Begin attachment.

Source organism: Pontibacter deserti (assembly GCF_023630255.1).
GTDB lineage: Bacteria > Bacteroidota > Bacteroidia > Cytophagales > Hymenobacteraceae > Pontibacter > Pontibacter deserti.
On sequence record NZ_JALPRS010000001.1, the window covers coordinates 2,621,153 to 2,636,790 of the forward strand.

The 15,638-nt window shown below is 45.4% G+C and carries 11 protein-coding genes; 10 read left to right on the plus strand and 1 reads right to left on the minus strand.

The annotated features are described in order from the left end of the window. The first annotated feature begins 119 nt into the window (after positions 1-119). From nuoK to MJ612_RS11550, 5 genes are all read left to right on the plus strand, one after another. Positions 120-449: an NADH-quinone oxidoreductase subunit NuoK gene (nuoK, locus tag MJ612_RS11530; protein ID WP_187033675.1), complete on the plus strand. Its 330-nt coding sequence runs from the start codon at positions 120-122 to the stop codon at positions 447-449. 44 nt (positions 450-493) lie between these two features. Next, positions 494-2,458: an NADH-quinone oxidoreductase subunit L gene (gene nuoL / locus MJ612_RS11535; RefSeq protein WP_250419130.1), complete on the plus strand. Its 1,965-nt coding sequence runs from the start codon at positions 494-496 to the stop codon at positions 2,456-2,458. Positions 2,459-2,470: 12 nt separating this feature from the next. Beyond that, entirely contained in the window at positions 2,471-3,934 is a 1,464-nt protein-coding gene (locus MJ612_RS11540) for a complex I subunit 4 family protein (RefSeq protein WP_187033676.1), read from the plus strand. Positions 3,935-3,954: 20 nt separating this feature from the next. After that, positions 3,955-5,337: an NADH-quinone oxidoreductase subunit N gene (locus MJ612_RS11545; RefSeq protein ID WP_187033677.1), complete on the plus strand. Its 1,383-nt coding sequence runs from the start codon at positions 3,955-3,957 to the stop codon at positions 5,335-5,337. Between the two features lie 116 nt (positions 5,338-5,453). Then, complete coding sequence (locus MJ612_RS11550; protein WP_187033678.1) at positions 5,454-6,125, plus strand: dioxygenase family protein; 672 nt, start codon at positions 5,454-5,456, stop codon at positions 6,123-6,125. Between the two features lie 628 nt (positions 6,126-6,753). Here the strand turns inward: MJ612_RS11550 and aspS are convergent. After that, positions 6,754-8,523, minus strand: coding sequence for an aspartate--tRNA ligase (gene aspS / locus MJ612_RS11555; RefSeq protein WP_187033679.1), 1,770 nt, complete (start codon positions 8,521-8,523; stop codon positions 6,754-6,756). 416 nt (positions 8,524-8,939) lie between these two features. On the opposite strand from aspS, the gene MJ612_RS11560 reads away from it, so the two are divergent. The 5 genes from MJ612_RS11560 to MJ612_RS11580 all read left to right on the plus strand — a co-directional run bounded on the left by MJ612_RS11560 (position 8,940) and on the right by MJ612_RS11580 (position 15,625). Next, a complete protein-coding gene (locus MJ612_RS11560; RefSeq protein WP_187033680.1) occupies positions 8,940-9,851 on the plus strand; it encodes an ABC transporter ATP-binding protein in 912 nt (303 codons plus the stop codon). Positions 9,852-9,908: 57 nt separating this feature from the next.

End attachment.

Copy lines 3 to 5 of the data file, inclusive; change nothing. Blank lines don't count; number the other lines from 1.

On sequence record NZ_JALPRS010000001.1, the window covers coordinates 2,621,153 to 2,636,790 of the forward strand.

The 15,638-nt window shown below is 45.4% G+C and carries 11 protein-coding genes; 10 read left to right on the plus strand and 1 reads right to left on the minus strand.

The annotated features are described in order from the left end of the window. The first annotated feature begins 119 nt into the window (after positions 1-119). From nuoK to MJ612_RS11550, 5 genes are all read left to right on the plus strand, one after another. Positions 120-449: an NADH-quinone oxidoreductase subunit NuoK gene (nuoK, locus tag MJ612_RS11530; protein ID WP_187033675.1), complete on the plus strand. Its 330-nt coding sequence runs from the start codon at positions 120-122 to the stop codon at positions 447-449. 44 nt (positions 450-493) lie between these two features. Next, positions 494-2,458: an NADH-quinone oxidoreductase subunit L gene (gene nuoL / locus MJ612_RS11535; RefSeq protein WP_250419130.1), complete on the plus strand. Its 1,965-nt coding sequence runs from the start codon at positions 494-496 to the stop codon at positions 2,456-2,458. Positions 2,459-2,470: 12 nt separating this feature from the next. Beyond that, entirely contained in the window at positions 2,471-3,934 is a 1,464-nt protein-coding gene (locus MJ612_RS11540) for a complex I subunit 4 family protein (RefSeq protein WP_187033676.1), read from the plus strand. Positions 3,935-3,954: 20 nt separating this feature from the next. After that, positions 3,955-5,337: an NADH-quinone oxidoreductase subunit N gene (locus MJ612_RS11545; RefSeq protein ID WP_187033677.1), complete on the plus strand. Its 1,383-nt coding sequence runs from the start codon at positions 3,955-3,957 to the stop codon at positions 5,335-5,337. Between the two features lie 116 nt (positions 5,338-5,453). Then, complete coding sequence (locus MJ612_RS11550; protein WP_187033678.1) at positions 5,454-6,125, plus strand: dioxygenase family protein; 672 nt, start codon at positions 5,454-5,456, stop codon at positions 6,123-6,125. Between the two features lie 628 nt (positions 6,126-6,753). Here the strand turns inward: MJ612_RS11550 and aspS are convergent. After that, positions 6,754-8,523, minus strand: coding sequence for an aspartate--tRNA ligase (gene aspS / locus MJ612_RS11555; RefSeq protein WP_187033679.1), 1,770 nt, complete (start codon positions 8,521-8,523; stop codon positions 6,754-6,756). 416 nt (positions 8,524-8,939) lie between these two features. On the opposite strand from aspS, the gene MJ612_RS11560 reads away from it, so the two are divergent. The 5 genes from MJ612_RS11560 to MJ612_RS11580 all read left to right on the plus strand — a co-directional run bounded on the left by MJ612_RS11560 (position 8,940) and on the right by MJ612_RS11580 (position 15,625). Next, a complete protein-coding gene (locus MJ612_RS11560; RefSeq protein WP_187033680.1) occupies positions 8,940-9,851 on the plus strand; it encodes an ABC transporter ATP-binding protein in 912 nt (303 codons plus the stop codon). Positions 9,852-9,908: 57 nt separating this feature from the next.